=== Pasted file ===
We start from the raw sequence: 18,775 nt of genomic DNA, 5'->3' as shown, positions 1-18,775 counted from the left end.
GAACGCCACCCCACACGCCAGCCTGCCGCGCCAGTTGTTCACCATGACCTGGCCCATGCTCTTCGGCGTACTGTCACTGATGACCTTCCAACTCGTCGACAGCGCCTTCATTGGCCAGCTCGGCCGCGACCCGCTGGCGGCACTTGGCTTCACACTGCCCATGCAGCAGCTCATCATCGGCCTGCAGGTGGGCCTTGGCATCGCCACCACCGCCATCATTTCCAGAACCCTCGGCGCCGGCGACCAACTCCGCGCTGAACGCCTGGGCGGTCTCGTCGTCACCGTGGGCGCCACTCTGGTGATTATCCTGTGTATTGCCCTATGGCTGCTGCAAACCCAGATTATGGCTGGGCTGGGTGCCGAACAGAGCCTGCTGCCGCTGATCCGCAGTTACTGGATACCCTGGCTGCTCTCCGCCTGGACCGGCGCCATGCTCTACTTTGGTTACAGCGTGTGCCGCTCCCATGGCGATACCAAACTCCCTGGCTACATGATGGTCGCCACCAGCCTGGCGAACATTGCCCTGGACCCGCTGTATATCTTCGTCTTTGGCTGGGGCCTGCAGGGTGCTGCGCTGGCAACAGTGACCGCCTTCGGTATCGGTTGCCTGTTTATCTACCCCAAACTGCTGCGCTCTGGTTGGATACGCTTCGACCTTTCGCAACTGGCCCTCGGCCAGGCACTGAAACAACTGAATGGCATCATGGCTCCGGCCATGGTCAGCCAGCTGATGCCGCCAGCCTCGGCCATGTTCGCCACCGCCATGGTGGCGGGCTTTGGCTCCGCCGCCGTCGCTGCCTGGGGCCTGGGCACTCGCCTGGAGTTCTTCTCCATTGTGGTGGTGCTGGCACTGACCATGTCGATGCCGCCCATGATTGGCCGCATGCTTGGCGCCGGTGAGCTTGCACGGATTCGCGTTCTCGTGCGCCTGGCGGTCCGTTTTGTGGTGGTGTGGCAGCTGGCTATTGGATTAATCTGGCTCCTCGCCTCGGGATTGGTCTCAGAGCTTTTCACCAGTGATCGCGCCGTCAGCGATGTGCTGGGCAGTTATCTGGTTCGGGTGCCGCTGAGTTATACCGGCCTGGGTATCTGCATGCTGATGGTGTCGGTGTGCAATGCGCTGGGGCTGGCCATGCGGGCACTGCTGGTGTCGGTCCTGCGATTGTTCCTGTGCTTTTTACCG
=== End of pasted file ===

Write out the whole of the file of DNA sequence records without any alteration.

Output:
We start from the raw sequence: 18,775 nt of genomic DNA, 5'->3' as shown, positions 1-18,775 counted from the left end.
GAACGCCACCCCACACGCCAGCCTGCCGCGCCAGTTGTTCACCATGACCTGGCCCATGCTCTTCGGCGTACTGTCACTGATGACCTTCCAACTCGTCGACAGCGCCTTCATTGGCCAGCTCGGCCGCGACCCGCTGGCGGCACTTGGCTTCACACTGCCCATGCAGCAGCTCATCATCGGCCTGCAGGTGGGCCTTGGCATCGCCACCACCGCCATCATTTCCAGAACCCTCGGCGCCGGCGACCAACTCCGCGCTGAACGCCTGGGCGGTCTCGTCGTCACCGTGGGCGCCACTCTGGTGATTATCCTGTGTATTGCCCTATGGCTGCTGCAAACCCAGATTATGGCTGGGCTGGGTGCCGAACAGAGCCTGCTGCCGCTGATCCGCAGTTACTGGATACCCTGGCTGCTCTCCGCCTGGACCGGCGCCATGCTCTACTTTGGTTACAGCGTGTGCCGCTCCCATGGCGATACCAAACTCCCTGGCTACATGATGGTCGCCACCAGCCTGGCGAACATTGCCCTGGACCCGCTGTATATCTTCGTCTTTGGCTGGGGCCTGCAGGGTGCTGCGCTGGCAACAGTGACCGCCTTCGGTATCGGTTGCCTGTTTATCTACCCCAAACTGCTGCGCTCTGGTTGGATACGCTTCGACCTTTCGCAACTGGCCCTCGGCCAGGCACTGAAACAACTGAATGGCATCATGGCTCCGGCCATGGTCAGCCAGCTGATGCCGCCAGCCTCGGCCATGTTCGCCACCGCCATGGTGGCGGGCTTTGGCTCCGCCGCCGTCGCTGCCTGGGGCCTGGGCACTCGCCTGGAGTTCTTCTCCATTGTGGTGGTGCTGGCACTGACCATGTCGATGCCGCCCATGATTGGCCGCATGCTTGGCGCCGGTGAGCTTGCACGGATTCGCGTTCTCGTGCGCCTGGCGGTCCGTTTTGTGGTGGTGTGGCAGCTGGCTATTGGATTAATCTGGCTCCTCGCCTCGGGATTGGTCTCAGAGCTTTTCACCAGTGATCGCGCCGTCAGCGATGTGCTGGGCAGTTATCTGGTTCGGGTGCCGCTGAGTTATACCGGCCTGGGTATCTGCATGCTGATGGTGTCGGTGTGCAATGCGCTGGGGCTGGCCATGCGGGCACTGCTGGTGTCGGTCCTGCGATTGTTCCTGTGCTTTTTACCG